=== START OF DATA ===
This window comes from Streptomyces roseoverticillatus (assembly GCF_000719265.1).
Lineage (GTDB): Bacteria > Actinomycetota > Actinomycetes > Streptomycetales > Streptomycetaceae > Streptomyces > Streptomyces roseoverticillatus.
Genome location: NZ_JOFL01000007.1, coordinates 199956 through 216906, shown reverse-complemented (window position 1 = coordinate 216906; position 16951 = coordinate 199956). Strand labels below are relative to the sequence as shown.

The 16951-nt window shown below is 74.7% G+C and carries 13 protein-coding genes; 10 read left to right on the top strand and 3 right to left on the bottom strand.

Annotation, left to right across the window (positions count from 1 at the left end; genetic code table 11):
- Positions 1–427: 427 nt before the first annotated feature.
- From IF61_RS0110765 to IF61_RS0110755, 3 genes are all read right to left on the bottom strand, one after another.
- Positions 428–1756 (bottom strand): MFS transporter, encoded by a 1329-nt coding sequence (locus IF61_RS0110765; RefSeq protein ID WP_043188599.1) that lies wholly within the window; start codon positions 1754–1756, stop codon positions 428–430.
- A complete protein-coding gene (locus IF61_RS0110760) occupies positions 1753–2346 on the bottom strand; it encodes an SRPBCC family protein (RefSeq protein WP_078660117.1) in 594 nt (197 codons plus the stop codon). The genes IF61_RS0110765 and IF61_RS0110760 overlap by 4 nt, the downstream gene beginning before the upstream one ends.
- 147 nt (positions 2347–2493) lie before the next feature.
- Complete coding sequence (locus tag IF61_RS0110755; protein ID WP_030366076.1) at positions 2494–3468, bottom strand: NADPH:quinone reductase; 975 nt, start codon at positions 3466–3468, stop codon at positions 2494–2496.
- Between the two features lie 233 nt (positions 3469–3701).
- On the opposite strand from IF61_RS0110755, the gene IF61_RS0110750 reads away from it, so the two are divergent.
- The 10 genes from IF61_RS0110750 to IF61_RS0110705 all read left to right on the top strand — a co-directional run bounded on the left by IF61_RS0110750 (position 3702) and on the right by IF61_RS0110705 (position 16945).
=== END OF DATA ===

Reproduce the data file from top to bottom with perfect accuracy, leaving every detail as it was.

This window comes from Streptomyces roseoverticillatus (assembly GCF_000719265.1).
Lineage (GTDB): Bacteria > Actinomycetota > Actinomycetes > Streptomycetales > Streptomycetaceae > Streptomyces > Streptomyces roseoverticillatus.
Genome location: NZ_JOFL01000007.1, coordinates 199956 through 216906, shown reverse-complemented (window position 1 = coordinate 216906; position 16951 = coordinate 199956). Strand labels below are relative to the sequence as shown.

The 16951-nt window shown below is 74.7% G+C and carries 13 protein-coding genes; 10 read left to right on the top strand and 3 right to left on the bottom strand.

Annotation, left to right across the window (positions count from 1 at the left end; genetic code table 11):
- Positions 1–427: 427 nt before the first annotated feature.
- From IF61_RS0110765 to IF61_RS0110755, 3 genes are all read right to left on the bottom strand, one after another.
- Positions 428–1756 (bottom strand): MFS transporter, encoded by a 1329-nt coding sequence (locus IF61_RS0110765; RefSeq protein ID WP_043188599.1) that lies wholly within the window; start codon positions 1754–1756, stop codon positions 428–430.
- A complete protein-coding gene (locus IF61_RS0110760) occupies positions 1753–2346 on the bottom strand; it encodes an SRPBCC family protein (RefSeq protein WP_078660117.1) in 594 nt (197 codons plus the stop codon). The genes IF61_RS0110765 and IF61_RS0110760 overlap by 4 nt, the downstream gene beginning before the upstream one ends.
- 147 nt (positions 2347–2493) lie before the next feature.
- Complete coding sequence (locus tag IF61_RS0110755; protein ID WP_030366076.1) at positions 2494–3468, bottom strand: NADPH:quinone reductase; 975 nt, start codon at positions 3466–3468, stop codon at positions 2494–2496.
- Between the two features lie 233 nt (positions 3469–3701).
- On the opposite strand from IF61_RS0110755, the gene IF61_RS0110750 reads away from it, so the two are divergent.
- The 10 genes from IF61_RS0110750 to IF61_RS0110705 all read left to right on the top strand — a co-directional run bounded on the left by IF61_RS0110750 (position 3702) and on the right by IF61_RS0110705 (position 16945).